Marie2Society member Dr Marie Anne Chattaway works as a Clinical Scientific Lead for Public Health England (PHE), based in London, UK. We spoke to Marie about her career, her work for PHE and how working abroad can expand your scientific horizons.

What does a typical day look like for you?

I’ve recently started in a new position in the Gastrointestinal Bacterial Reference Unit (GBRU) at PHE and provide leadership and expertise in managing the delivery of reference services across GBRU and providing expert advice. When there’s an outbreak of a bacterial foodborne pathogen – Verocytotoxin-producing E. coli (VTEC) or Shigella for example – my job is to help with outbreak investigation, identifying and typing the strains involved. Although I’ve moved into a more managerial role now, it’s all hands on deck with the laboratory work when there’s an emergency outbreak. I am also heavily involved with the implementation of Whole Genome Sequencing in GBRU as a reference service and the restructuring of our department following on from the change in technology.

What does the GBRU do?

GBRU is the National Reference Laboratory for a range of gastrointestinal pathogens including Campylobacter, Salmonella, Shigella, VTEC and Listeria. The unit works at local, regional, national and international levels to reduce the impact of food, water and environmentally-borne illnesses on people’s health. For example, when a patient with a gastrointestinal infection provides a sample, a hospital laboratory usually carries out the primary diagnostic work to isolate the causative pathogen. If this is a bacterium, the isolate will be sent to us for identity confirmation and for more detailed characterisation or typing to be carried out, typically using molecular methods and increasingly whole genome sequencing. These detailed results are sent back to the hospital but are also used for national surveillance in order to monitor gastrointestinal infectious disease trends throughout the country. Continue reading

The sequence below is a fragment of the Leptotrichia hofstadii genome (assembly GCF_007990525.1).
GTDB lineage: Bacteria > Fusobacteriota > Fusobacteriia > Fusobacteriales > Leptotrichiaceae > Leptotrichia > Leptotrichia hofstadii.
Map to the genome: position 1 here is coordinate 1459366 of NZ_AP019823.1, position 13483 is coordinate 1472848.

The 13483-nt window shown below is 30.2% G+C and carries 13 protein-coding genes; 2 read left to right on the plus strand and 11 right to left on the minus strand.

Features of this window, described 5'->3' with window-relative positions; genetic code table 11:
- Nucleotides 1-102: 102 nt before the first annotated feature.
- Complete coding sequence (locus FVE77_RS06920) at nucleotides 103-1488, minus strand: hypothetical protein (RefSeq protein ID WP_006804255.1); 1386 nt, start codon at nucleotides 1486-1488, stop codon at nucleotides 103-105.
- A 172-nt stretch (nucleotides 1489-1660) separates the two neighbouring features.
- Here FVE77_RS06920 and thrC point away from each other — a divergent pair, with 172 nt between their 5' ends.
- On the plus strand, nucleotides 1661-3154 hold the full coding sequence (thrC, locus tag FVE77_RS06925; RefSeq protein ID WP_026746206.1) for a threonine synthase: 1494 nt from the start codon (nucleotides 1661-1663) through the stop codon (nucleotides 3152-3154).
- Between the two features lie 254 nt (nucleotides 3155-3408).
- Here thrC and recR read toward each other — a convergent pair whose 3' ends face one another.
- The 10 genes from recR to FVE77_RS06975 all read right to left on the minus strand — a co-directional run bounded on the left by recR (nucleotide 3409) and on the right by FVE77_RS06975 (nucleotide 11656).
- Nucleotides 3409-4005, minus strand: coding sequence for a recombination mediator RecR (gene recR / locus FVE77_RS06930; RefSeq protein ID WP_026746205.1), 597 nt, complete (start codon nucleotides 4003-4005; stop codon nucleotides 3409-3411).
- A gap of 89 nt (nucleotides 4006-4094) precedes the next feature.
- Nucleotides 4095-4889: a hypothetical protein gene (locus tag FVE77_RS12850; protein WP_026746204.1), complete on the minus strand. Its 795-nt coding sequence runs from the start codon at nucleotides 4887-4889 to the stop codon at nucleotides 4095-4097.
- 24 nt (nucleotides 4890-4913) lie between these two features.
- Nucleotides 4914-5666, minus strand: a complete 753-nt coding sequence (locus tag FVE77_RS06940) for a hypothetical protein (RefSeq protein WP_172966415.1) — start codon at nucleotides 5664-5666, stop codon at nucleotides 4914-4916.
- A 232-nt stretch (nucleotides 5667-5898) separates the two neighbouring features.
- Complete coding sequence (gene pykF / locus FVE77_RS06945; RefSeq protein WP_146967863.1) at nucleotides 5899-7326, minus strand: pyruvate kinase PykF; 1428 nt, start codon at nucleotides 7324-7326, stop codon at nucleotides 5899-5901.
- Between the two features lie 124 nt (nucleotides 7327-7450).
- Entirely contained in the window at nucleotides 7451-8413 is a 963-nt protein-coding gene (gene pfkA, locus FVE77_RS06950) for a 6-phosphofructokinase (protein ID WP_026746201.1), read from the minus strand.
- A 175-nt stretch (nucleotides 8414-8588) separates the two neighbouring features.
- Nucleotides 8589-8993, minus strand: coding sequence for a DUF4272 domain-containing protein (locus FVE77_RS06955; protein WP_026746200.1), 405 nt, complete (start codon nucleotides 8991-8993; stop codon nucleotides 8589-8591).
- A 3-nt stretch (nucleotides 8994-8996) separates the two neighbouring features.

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World Hepatitis Day 2015

Print28 July is World Hepatitis Day, which aims to promote better awareness and understanding of viral hepatitis, and ultimately seeks a world free from the disease. Every year 1.4 million people die from viral hepatitis but many of these deaths could be avoided. The message for this year’s campaign is: “Prevent Hepatitis: It’s up to you”.